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Whoops, forgot one.

I know not everyone agrees with it, but for me it's mandatory. A client has to be committed to their own success. I need their participation as I can't promote their business alone. The client needs to actively solicit reviews and engage consumers online. If they can't be bothered to participate in social media, they need to appoint someone in their company or hire someone to do it. If not, I pass on these clients.
 
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Linda -

Sorry for the late reply. I'm in Bali with a client for a few months and our time zones are opposite. I'd be happy to post in the tools section about SEO Moz. It's probably a better tool for someone who has a mix of local and non-local clients.

To keep this thread on topic, however, I'm glad you brought up the subject of setting ourselves up for success, though it's never really a very popular subject. I doubt you'll get many replies here. Too bad, because it is so important and an area that most business people neglect, and often pay the price for it over and over again.

I think the problem is that we are so excited to get the business that we compromise and take any client that comes through the door. I always found it odd that we do that. Maybe it's because most of us hate selling so much that when we get an interested client, we compromise in order to not let them slip away.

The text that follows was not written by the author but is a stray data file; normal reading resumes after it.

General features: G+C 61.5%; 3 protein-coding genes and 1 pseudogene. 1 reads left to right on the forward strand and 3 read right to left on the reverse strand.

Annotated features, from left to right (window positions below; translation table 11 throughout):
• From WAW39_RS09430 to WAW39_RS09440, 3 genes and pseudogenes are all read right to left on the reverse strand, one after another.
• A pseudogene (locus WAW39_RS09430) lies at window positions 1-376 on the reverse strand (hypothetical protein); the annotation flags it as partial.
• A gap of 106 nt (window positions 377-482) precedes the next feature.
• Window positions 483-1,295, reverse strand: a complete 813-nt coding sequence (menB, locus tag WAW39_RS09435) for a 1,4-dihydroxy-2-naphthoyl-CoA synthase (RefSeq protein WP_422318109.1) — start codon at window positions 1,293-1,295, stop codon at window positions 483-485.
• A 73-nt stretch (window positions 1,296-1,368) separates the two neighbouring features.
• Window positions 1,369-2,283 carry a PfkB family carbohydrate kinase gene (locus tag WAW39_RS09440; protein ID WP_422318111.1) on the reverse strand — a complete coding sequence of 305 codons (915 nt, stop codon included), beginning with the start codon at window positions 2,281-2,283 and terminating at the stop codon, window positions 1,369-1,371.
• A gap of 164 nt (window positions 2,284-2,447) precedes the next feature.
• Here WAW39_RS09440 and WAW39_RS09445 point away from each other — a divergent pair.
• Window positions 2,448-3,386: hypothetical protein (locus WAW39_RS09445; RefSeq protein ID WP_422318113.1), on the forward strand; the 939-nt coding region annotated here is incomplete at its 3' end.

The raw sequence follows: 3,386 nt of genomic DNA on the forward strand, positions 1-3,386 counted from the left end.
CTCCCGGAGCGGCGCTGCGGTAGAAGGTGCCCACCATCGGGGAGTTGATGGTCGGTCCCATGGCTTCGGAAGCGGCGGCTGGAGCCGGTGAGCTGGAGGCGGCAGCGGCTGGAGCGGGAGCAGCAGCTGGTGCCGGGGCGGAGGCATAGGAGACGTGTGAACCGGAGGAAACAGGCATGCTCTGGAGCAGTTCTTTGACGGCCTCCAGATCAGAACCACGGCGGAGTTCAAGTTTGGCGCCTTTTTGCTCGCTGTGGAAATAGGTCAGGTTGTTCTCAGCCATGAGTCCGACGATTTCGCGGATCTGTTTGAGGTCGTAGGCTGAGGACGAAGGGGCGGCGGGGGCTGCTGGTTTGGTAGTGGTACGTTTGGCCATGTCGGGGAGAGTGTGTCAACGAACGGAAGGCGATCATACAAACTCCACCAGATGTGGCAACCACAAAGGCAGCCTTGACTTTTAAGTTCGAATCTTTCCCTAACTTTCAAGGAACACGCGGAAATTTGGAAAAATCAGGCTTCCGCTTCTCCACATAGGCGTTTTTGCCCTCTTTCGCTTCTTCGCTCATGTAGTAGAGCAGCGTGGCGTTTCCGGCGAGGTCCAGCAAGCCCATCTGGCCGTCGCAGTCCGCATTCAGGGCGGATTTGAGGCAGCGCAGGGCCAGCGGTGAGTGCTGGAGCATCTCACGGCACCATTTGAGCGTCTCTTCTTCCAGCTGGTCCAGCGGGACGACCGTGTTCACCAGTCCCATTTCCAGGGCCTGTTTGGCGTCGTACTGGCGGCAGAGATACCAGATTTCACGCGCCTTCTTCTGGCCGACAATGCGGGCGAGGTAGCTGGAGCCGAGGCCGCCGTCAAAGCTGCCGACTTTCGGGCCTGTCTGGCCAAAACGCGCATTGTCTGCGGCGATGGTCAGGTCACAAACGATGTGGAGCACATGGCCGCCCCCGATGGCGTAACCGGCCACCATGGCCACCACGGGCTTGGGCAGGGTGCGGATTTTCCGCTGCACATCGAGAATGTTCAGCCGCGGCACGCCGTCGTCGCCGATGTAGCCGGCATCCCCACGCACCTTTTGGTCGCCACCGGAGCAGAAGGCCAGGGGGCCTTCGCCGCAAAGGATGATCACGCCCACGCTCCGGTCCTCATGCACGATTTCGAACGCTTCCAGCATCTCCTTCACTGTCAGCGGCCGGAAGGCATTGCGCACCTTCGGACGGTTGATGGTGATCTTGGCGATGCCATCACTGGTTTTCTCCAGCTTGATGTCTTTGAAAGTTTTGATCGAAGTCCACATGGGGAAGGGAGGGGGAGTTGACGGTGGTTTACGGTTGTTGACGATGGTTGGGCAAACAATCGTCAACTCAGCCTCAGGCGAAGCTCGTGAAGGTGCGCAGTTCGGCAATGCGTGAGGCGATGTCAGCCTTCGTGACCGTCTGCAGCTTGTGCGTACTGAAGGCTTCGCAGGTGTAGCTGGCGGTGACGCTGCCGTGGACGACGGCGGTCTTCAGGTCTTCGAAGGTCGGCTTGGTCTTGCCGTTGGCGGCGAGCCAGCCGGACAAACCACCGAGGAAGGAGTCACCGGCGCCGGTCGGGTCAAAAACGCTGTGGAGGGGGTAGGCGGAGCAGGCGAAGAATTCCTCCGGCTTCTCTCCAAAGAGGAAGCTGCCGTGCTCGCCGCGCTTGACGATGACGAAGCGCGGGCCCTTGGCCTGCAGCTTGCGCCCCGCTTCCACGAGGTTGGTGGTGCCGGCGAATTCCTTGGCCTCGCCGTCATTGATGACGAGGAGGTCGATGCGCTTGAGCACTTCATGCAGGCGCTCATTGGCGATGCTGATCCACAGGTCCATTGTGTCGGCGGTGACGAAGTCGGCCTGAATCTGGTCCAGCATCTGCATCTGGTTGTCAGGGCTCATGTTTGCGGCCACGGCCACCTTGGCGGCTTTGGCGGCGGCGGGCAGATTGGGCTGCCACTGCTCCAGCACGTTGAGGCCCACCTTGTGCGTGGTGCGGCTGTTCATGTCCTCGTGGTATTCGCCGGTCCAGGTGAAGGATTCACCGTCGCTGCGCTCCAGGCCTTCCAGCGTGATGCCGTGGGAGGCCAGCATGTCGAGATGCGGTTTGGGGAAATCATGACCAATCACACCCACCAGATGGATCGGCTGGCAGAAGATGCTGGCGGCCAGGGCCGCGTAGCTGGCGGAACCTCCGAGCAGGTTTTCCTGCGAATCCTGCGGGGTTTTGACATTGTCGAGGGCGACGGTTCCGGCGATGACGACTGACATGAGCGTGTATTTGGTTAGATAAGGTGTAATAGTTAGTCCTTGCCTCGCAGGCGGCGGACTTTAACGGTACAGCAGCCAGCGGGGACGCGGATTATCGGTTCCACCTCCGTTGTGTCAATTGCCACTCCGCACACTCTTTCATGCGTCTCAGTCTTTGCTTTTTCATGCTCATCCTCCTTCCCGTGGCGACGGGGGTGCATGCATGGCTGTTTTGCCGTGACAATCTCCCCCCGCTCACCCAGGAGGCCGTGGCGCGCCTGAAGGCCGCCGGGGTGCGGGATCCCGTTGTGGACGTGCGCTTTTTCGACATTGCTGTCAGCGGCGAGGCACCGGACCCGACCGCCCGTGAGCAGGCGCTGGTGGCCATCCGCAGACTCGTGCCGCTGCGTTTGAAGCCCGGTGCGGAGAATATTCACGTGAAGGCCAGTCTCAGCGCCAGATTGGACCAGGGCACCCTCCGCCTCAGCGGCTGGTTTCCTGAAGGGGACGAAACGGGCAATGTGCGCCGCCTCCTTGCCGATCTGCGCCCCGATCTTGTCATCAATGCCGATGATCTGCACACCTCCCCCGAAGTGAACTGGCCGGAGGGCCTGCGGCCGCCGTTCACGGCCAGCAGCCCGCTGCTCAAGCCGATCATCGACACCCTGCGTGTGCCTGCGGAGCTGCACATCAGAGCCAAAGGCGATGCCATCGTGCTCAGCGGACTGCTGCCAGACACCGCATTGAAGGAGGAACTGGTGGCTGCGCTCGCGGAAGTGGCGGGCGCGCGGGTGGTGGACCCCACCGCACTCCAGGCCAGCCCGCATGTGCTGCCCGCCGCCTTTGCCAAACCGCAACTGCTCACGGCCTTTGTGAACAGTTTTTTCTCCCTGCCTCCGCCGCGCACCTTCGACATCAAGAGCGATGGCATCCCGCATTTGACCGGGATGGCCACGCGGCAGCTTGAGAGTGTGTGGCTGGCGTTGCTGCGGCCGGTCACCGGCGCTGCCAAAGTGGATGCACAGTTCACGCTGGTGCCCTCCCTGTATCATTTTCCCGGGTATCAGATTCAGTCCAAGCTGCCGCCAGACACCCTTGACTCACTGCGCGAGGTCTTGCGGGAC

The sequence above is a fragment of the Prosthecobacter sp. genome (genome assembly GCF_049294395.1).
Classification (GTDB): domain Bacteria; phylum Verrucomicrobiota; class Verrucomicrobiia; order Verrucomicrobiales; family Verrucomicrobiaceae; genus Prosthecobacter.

The great thing about being a digital marketing consultant, however, is that sales is incredibly easy. Go to a mixer and start talking about how you drive more business for your clients through digital marketing and suddenly everyone is interested.

But I've seen too many consultants do free work for clients or compromise either out of lack of confidence or fear. Ron has some great suggestions. I've provided a few more. These are the things that will cause a consulting business to grow. The agencies that do them will likely never have to worry about sales again.
 
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Sorry, missed that last reply.

Bali? Wow, that's super cool Dino and thanks for all the great insights!